Real Madrid v Barcelona: Should Los Blancos sack Solari?

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Having done well to win over a number of doubters, Santiago Solari's future is once more starting to look bleak.

A shock home defeat to Girona left them nine points behind LaLiga leaders Barcelona last month, meaning anything but a win in Saturday's Clasico will all but end their title challenge.

If this game were not important enough, it comes just three days after Madrid were humbled by their fierce rivals at the Santiago Bernabeu, losing 3-0 in the second leg of the Copa del Rey semi-final, as Barca reached a sixth final in a row.

It all means the pressure is mounting on Solari, who signed a two-and-a-half-year contract only last November in the wake of Julen Lopetegui's dismissal.

Should Madrid keep faith in their former midfielder, or is it time for yet another change? Two Omnisport writers go head-to-head over the issue...


By Joe Wright

Whether he likes it or not, Florentino Perez must now accept that it is the Real Madrid squad that needs overhauling, not the coaching staff.

A lack of depth has been laid bare this season, as the loss of Cristiano Ronaldo's goals have seen them fall well short of a title challenge and endure yet more disappointment in the Copa del Rey.

The dream of a fourth consecutive Champions League is alive, but Solari should be given the chance to oversee a season from scratch regardless of whether he ends this one as a European champion.

Solari has shown he can handle the glare of the Santiago Bernabeu spotlight, conducting himself with dignity in a difficult season, most notably after that humbling at the hands of Barca this week.

Those peculiar problems with Marcelo and Isco have not exactly been bright spots, but the progress of Marcos Llorente and Sergio Reguilon this season - not to mention Vinicius Junior - shows Solari is the right man to develop Madrid's youngsters and foster some harmony in the squad if it's filled with players he believes in. Why disrupt that process by putting another outsider in the dugout?

Although an unglamorous pick among many Madrid fans, Solari is a steady hand that could be crucial if Perez does decide to indulge in some blockbuster transfer spending. They might have to watch Barca romp to another title this year, but if that allows Solari the time to plan for a full tilt at glory next term, then it's a bullet they simply have to bite.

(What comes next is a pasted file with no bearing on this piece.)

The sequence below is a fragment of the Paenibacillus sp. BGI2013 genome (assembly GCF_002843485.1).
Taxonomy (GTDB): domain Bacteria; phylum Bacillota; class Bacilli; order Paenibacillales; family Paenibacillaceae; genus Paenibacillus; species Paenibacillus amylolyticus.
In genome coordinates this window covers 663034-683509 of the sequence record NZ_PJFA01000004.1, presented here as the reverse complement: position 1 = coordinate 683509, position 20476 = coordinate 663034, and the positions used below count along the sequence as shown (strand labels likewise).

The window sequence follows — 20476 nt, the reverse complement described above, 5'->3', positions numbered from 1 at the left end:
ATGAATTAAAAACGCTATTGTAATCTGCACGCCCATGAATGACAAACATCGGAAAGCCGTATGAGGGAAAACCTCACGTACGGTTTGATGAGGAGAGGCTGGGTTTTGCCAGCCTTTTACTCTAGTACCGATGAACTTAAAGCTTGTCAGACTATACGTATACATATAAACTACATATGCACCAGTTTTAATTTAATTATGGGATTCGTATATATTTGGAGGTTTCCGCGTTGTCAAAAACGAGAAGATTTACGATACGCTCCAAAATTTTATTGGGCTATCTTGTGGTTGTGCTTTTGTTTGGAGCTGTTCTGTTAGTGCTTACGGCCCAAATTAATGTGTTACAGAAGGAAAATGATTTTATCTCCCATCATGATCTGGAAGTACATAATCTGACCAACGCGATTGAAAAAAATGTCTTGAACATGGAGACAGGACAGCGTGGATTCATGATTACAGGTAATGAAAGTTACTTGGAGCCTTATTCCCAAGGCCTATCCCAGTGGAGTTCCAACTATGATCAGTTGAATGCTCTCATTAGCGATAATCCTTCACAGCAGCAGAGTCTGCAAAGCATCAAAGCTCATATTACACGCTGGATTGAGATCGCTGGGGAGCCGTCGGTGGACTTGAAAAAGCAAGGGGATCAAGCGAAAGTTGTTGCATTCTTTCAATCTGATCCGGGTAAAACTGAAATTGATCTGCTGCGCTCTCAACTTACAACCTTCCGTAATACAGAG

By Peter Hanson

Even for a club of Real Madrid's notoriety for chaos, this season has been a particularly tumultuous one.

And so there is credence to the argument that the last thing Los Blancos need right now is another change in the never-ending carousel of head coaches at the Santiago Bernabeu.

But since taking over from Lopetegui there has been a constant feeling that Madrid are taking one step forward and quickly taking two back.

Madrid have only lost three LaLiga matches under Solari, yet the manner of those defeats is a worry – the 3-0 collapse at Eibar and a limp 2-1 home defeat to Girona, coming just a week after victory in El Derbi catapulted Los Blancos back into title contention – prime examples of the lack of fluency on display this season.

There was always a feeling, even when Madrid opted to name him as Lopetegui's full-time successor, that Solari was little more than a stop-gap. The Clasico Copa defeat to Barca will do little to assuage that and another loss against their great rivals this weekend could be potentially fatal to his tenure.

Madrid do need a squad overhaul, but what they also need is a man in charge who can coach the best out of a talented crop yet to hit full potential, someone to bring the best out of the likes of Marco Asensio, Dani Ceballos and Federico Valverde. The successes of Reguilon and Llorente were almost borne out of necessity.

The sensible option to do that would undoubtedly be Mauricio Pochettino, who may fancy a crack if he continues to hit glass ceilings at Tottenham. 

Pochettino would also be a man to massage the bruised egos of Marcelo, Gareth Bale and Isco, who face futures quite as uncertain as Solari at Madrid.